The everyday items that play a part in drug crimes are very important to law enforcement officials. Because of this, they are legally allowed to confiscate items such as cars, homes, and cash that could have been used in the drug crimes.
If an item like a phone is used, not only will that item be confiscated… it will also add more criminal charges to the individual’s record. How does this work?
Charges in Colorado Drug Trafficking Bust Include Cell Phone Usage
Earlier this month, over 52 individuals were arrested and/or indicted for their involvement in a large drug trafficking ring in Denver. Reports say that this was one of the largest federal drug busts in years, which may not be surprising if you consider the fact that the amount of drugs being trafficked in Colorado has steadily increased over the past few years.
The ring was found transporting cocaine and crack cocaine throughout the city. Members of the ring, including members of the East Side Crips, allegedly sold these drugs in the open, near parks and public transportation.
With so many people involved, the charges against each individual vary widely, but most people are looking at decades behind bars. Some of the people involved could even face a life sentence for their crimes.
When the individuals were arrested, police seized over $80,000 in cash, guns, nine ounces of powdered cocaine, and two cars. Also involved in the cash were cell phones.
Because of this, multiple defendants are facing charges of using a telephone to commit a drug trafficking offense. While it may seem odd that a cell phone could lead to additional charges, the history of this charge goes back 20 years.
United States v. Mueller
In 1995, William Mueller was arrested and charged for facilitating the growth of marijuana plants on his former property. He paid the then-owner $25 an hour to care for and harvest the plants, and sometimes came to check in on them.
All told, he was found to be responsible for over 1,000 marijuana plants, and was also accused of money laundering tens of thousands of dollars in cash. When he was brought to prison, he pleaded guilty to five criminal charges, including using a telephone to facilitate a drug-trafficking offense.
At the time, Mueller and his lawyer did not expect this crime to be a controlled substance charge, and were displeased with the sentence given to Mueller. (The sentence for his “use of a telephone” counts added 48 months – four years! – to Mueller’s sentence.)
Mueller appealed the sentence, arguing that the telephone charges were not a controlled substance crime. He lost the appeal, however, and had to serve 84 months in prison for his crimes. A bit of quick math should tell you that means more than half of the time he spent behind bars was due to the fact that he used his phone in the commission of his crimes.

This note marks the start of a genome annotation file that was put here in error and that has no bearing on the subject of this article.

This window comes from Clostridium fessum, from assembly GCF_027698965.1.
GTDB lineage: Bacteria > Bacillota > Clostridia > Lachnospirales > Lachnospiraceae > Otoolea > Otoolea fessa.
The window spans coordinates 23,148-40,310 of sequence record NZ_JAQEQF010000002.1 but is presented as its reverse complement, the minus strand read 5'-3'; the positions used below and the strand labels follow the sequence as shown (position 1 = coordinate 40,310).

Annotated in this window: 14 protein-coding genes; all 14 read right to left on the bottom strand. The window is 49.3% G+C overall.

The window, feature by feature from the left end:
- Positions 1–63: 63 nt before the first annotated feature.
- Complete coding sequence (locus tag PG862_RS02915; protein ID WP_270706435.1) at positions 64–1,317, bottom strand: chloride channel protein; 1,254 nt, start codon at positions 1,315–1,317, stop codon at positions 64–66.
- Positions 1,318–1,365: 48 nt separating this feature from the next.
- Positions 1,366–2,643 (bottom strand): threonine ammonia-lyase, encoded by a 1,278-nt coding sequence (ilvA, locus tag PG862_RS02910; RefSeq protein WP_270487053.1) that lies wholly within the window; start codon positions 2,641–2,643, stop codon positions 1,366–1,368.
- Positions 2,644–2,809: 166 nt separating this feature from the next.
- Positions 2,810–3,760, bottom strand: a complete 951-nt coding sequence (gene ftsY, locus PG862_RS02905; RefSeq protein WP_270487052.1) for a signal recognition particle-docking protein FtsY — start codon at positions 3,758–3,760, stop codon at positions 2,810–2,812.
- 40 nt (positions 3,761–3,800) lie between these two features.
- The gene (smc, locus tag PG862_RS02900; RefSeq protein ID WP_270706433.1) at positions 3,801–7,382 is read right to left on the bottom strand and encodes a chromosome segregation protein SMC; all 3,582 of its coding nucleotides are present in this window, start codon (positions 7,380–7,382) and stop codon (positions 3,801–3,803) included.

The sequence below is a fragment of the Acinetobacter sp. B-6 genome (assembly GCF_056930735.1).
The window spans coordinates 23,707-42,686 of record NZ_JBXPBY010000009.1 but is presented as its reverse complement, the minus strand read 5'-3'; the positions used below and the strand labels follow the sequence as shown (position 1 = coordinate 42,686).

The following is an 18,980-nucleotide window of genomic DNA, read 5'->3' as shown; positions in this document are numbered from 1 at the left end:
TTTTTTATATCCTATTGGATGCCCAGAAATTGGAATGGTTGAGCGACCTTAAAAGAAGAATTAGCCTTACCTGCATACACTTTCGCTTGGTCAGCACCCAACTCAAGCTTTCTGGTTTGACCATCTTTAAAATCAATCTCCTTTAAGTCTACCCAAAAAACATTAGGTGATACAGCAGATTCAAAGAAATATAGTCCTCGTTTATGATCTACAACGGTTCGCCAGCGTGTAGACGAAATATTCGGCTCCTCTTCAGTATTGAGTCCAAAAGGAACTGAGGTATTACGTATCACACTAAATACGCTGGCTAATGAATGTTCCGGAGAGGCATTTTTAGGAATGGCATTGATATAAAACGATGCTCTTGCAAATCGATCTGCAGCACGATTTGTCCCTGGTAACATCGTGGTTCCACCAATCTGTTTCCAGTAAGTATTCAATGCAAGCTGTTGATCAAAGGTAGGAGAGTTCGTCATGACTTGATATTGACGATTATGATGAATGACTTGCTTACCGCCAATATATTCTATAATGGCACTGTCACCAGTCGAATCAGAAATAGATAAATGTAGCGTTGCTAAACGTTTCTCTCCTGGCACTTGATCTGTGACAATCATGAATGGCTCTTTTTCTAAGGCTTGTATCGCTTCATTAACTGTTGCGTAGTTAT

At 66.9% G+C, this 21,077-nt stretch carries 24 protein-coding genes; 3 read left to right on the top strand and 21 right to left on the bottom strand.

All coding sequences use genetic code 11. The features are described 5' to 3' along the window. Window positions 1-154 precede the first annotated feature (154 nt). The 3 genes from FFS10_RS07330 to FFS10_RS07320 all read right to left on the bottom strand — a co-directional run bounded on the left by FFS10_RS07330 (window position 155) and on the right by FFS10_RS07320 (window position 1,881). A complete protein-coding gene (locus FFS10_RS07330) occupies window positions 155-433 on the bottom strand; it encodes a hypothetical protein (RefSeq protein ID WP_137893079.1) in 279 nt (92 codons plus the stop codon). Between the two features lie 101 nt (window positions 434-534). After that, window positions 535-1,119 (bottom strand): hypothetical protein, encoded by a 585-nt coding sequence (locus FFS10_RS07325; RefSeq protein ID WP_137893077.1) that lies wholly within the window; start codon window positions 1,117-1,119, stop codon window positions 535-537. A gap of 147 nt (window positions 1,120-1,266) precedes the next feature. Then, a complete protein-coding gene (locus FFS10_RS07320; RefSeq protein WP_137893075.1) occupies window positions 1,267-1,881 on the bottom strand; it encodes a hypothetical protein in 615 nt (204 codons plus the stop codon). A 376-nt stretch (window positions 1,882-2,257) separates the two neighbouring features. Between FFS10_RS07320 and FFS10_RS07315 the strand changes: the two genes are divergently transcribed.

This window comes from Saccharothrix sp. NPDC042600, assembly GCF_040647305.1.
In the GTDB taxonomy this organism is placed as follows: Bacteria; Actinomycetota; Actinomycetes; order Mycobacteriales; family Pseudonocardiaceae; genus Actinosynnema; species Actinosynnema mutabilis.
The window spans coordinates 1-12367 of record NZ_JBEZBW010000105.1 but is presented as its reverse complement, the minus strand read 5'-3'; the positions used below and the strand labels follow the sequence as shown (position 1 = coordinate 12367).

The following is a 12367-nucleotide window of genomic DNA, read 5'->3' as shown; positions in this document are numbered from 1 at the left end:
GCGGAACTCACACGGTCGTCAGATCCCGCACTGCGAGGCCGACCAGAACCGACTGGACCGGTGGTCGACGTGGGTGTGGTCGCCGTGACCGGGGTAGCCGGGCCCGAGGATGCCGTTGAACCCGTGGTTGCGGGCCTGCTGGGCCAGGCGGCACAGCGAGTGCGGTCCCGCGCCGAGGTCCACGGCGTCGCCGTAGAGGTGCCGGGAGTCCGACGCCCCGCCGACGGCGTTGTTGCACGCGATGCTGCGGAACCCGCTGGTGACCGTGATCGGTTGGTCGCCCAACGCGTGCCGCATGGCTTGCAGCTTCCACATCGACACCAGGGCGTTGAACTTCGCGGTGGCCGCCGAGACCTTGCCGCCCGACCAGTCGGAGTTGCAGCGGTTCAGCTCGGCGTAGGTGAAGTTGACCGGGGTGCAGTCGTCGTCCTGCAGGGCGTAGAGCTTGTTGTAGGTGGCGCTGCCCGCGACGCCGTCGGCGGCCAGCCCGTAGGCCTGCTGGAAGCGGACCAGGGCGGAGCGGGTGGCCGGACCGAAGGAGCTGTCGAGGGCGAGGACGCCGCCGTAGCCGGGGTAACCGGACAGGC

Adding insult to injury, the federal jury at the Court of Appeals noted that while the phone was used to facilitate drug crimes (Mueller consistently called the person who was being paid to water his plants on it), the charges would not have been brought up if other controlled substance crimes weren’t involved: “A defendant cannot be convicted of using a telephone to facilitate a drug offense unless the defendant also aids or abets, or attempts to commit, the drug offense itself.” Basically, it was just used as a way to further punish him for something he was already being punished for.
What Does This Mean For You?
Keep in mind what the federal court of appeals said about the crime. You cannot be charged solely for using a cell phone.
In other words, prosecutors will have to prove that you were committing a controlled substance crime like distributing or trafficking in the first place if they want to pursue cell phone charges. If those charges are dropped, your cell phone charges will have to be dropped as well.
Because of this, the wisest strategy to pursue may be to ignore the phone charges and focus on casting doubt on their assertions that you engaged in distributing or trafficking in the first place. Alternatively, you might be able to craft a plea deal where you admit guilt to distribution or trafficking charges in exchange for prosecutors dropping your phone charges.
Every situation is different. To know which strategy is right in your specific circumstances, the best thing to do is to consult with an experienced Denver drug crimes lawyer.
About the Author:
Kimberly Diego is a criminal defense attorney in Denver practicing at The Law Office of Kimberly Diego. She obtained her undergraduate degree from Georgetown University and her law degree at the University of Colorado. She was named one of Super Lawyers’ “Rising Stars of 2012” and “Top 100 Trial Lawyers in Colorado” for 2012 and 2013 by The National Trial Lawyers. Both honors are limited to a small percentage of practicing attorneys in each state. She has also been recognized for her work in domestic violence cases.